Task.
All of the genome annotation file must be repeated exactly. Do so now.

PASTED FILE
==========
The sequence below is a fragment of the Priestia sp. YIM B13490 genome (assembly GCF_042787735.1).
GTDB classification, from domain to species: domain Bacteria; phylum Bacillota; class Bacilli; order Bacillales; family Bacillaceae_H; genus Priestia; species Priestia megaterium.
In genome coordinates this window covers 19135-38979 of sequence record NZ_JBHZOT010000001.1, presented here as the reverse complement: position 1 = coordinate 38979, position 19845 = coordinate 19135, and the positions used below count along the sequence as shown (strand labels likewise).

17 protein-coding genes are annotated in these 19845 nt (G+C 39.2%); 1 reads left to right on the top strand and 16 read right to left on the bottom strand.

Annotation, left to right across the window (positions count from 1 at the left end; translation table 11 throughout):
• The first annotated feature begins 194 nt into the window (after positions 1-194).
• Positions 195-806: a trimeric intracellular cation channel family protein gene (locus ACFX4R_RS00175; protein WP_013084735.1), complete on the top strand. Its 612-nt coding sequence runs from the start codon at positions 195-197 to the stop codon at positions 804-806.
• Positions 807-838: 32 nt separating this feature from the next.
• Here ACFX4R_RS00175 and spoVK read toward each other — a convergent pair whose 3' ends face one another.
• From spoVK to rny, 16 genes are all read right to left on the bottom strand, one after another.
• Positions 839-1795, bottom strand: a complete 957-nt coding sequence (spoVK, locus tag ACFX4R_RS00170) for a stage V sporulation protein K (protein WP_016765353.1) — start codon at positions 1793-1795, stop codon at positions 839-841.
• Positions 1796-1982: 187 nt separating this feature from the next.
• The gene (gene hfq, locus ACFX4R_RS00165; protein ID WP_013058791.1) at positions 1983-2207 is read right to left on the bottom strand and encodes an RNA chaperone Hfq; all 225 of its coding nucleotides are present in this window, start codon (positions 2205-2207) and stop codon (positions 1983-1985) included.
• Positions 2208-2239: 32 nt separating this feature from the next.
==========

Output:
The sequence below is a fragment of the Priestia sp. YIM B13490 genome (assembly GCF_042787735.1).
GTDB classification, from domain to species: domain Bacteria; phylum Bacillota; class Bacilli; order Bacillales; family Bacillaceae_H; genus Priestia; species Priestia megaterium.
In genome coordinates this window covers 19135-38979 of sequence record NZ_JBHZOT010000001.1, presented here as the reverse complement: position 1 = coordinate 38979, position 19845 = coordinate 19135, and the positions used below count along the sequence as shown (strand labels likewise).

17 protein-coding genes are annotated in these 19845 nt (G+C 39.2%); 1 reads left to right on the top strand and 16 read right to left on the bottom strand.

Annotation, left to right across the window (positions count from 1 at the left end; translation table 11 throughout):
• The first annotated feature begins 194 nt into the window (after positions 1-194).
• Positions 195-806: a trimeric intracellular cation channel family protein gene (locus ACFX4R_RS00175; protein WP_013084735.1), complete on the top strand. Its 612-nt coding sequence runs from the start codon at positions 195-197 to the stop codon at positions 804-806.
• Positions 807-838: 32 nt separating this feature from the next.
• Here ACFX4R_RS00175 and spoVK read toward each other — a convergent pair whose 3' ends face one another.
• From spoVK to rny, 16 genes are all read right to left on the bottom strand, one after another.
• Positions 839-1795, bottom strand: a complete 957-nt coding sequence (spoVK, locus tag ACFX4R_RS00170) for a stage V sporulation protein K (protein WP_016765353.1) — start codon at positions 1793-1795, stop codon at positions 839-841.
• Positions 1796-1982: 187 nt separating this feature from the next.
• The gene (gene hfq, locus ACFX4R_RS00165; protein ID WP_013058791.1) at positions 1983-2207 is read right to left on the bottom strand and encodes an RNA chaperone Hfq; all 225 of its coding nucleotides are present in this window, start codon (positions 2205-2207) and stop codon (positions 1983-1985) included.
• Positions 2208-2239: 32 nt separating this feature from the next.